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Subject: AH Victory in the Pacific variants rss

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Nicholas Johnson III
United States
Pennsylvania
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I have a variant for VITP Called Crazy 88s.A "what if" variant that is based on what would the navies of the US and IJN would look like if the Washington naval treaty of 1922 had not taken place.All the fleet carriers both navies had not been built and the battleships had remained the top capital ships in the Pacific.Both navies do not start taking naval aviation seriously until after the British used Swordfish torpedo planes to inflict heavy damage on the Italian fleet in Toronto in 1940. I have the battleship replacement counters and the OBs but no rules changes. The first turn is is especially important to know how the Pacific war would start. I have my own ideas but I looking to see if rules have been made for the variant and/or I can get anyone elses ideas. Thanks for any help I can get.
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Bill Eldard
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Burke
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Usnicho3 wrote:
I have a variant for VITP Called Crazy 88s.A "what if" variant that is based on what would the navies of the US and IJN would look like if the Washington naval treaty of 1922 had not taken place.


Does that mean that developments before 1922 continue to evolve?

Usnicho3 wrote:
All the fleet carriers both navies had not been built and the battleships had remained the top capital ships in the Pacific.


Aircraft carriers were already conceptualized and being built (or more commonly, converted from other ships) before the Washington Treaty.

That treaty limited the tonnage of various capital ships, but excluded carriers because they weren't considered capital ships yet (and wouldn't be for some time.)

But smaller carriers were in use, and the signatories of the treaty were experimenting with shipborne aircraft, including seaplanes catapulted from and recovered by cruisers. The primary purpose of the early naval aviation planes was air recon and spotting for large guns.

Usnicho3 wrote:
Both navies do not start taking naval aviation seriously until after the British used Swordfish torpedo planes to inflict heavy damage on the Italian fleet in Toronto in 1940.


Check on the history of Royal Navy carrier aviation, which begins in earnest during the First World War. I'd say that Britain, the US, and Japan all took naval aviation seriously in the interwar period. The airplane proved its value in war during the First World War, and would continue to develop a naval role regardless. Naval aviators always envisioned a strike role even while the battleship admirals saw aircraft as nothing more than observation platforms.

Usnicho3 wrote:
I have the battleship replacement counters and the OBs but no rules changes. The first turn is is especially important to know how the Pacific war would start. I have my own ideas but I looking to see if rules have been made for the variant and/or I can get anyone elses ideas. Thanks for any help I can get.


It could be a fun variant. I recommend a few resources that may help.

Books:

War Plan Orange: The US Strategy to Defeat Japan 1897-1945, by Edward S. Miller. I think this is your best source, because Miller's matticulous research and analysis lays out the thought processes of American strategists before and after the Washington Treaty, which ought to give you insight into how a carrier-less Pacific war was envisioned. Essentially, the US Navy was still very much influenced by Mahan and the decisive major fleet battle concept. But Miller also digs into the basing and logistical considerations, and how they changed over time with the introduction of innovative technologies, such as the conversion from coal to oil, etc. The book is loaded with tables of data that you man find useful.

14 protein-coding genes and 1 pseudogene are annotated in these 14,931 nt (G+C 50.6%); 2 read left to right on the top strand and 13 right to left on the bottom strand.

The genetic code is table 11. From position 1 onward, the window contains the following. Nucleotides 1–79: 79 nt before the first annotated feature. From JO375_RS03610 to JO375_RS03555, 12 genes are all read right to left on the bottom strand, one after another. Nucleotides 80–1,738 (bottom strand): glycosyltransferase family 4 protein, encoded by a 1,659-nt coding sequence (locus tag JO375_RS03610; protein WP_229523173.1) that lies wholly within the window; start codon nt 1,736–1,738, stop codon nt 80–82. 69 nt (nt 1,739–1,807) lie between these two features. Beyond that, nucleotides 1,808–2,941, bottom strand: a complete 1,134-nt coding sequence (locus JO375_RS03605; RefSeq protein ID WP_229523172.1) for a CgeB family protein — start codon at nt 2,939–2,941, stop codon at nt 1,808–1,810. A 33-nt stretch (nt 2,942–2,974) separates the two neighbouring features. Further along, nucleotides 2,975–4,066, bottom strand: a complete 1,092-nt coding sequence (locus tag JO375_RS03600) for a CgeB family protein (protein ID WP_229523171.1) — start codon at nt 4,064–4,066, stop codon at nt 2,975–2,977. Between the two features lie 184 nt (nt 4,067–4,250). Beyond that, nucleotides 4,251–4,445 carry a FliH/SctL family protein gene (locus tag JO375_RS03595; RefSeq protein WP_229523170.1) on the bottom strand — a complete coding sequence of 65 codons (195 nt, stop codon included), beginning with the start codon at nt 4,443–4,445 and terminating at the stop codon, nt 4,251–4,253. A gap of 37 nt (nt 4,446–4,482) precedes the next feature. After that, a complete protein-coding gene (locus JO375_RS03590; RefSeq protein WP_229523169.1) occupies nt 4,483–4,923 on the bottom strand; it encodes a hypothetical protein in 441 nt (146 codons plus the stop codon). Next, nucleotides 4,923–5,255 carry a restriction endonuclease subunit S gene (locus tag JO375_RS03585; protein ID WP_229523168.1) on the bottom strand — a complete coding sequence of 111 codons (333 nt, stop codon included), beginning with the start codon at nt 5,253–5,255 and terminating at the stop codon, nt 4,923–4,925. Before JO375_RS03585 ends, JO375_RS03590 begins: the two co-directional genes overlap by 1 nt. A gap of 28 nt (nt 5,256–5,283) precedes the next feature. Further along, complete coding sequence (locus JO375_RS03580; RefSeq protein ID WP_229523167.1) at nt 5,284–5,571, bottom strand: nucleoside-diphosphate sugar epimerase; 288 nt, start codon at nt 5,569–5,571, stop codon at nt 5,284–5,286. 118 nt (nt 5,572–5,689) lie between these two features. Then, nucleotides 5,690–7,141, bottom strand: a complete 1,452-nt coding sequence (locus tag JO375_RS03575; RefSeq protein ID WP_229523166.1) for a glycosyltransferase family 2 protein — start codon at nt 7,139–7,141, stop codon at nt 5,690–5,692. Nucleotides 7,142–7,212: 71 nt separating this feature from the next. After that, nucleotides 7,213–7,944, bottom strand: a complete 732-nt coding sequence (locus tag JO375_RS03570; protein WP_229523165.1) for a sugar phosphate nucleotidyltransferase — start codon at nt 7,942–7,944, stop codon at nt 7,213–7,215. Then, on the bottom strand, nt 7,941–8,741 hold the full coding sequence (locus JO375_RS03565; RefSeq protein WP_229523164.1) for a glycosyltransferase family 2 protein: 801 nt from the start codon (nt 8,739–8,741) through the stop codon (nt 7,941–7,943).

What's particularly valuable for your variant from Miller's book is how the importance of geographic objectives rose and waned over the years due to politics and new innovations. The construction of repair bases were an essential consideration, somewhat alleviated by the production of large floating drydocks for the USN.

The Great Pacific War
, by Hector Charles Bywater. The author was a naval enthusiast writing in 1925 about a hypothetical Pacific War in 1930. He got some things right, and he got a lot wrong, but you can see how he describes major surface engagements between battleship fleets. IF nothing else, he might provide you with a storyboard for your variant.

Games:

Plan Orange: Pacific War 1930 - 1935 designed by Mark Herman. Mark is rightly regarded as one of the hobby's top designers, and he's put a lot of insightful details into this game, which is a stand alone based on his Empire of the Sun system.

Great War at Sea: U.S. Navy Plan Orange. This one speculates that even without the Washington Treaty, some carriers would be built (I think that's a realistic assumption). But others, like Kaga, would've been finished as battleships/battlecruisers. It includes for USN battle cruisers and dirigibles like Los Angeles and Macon. The planes on the few fleet carriers don't have nearly the capabilities that WW2 aircraft would feature.

NOTE: You'll probably get more discussion if you move this to the Games Forum under Victory in the Pacific.
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Robert Wesley
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Aberdeen
Washington
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Here is that Variant about this: Story of the Eighty-Eight fleet-1996 cool
 
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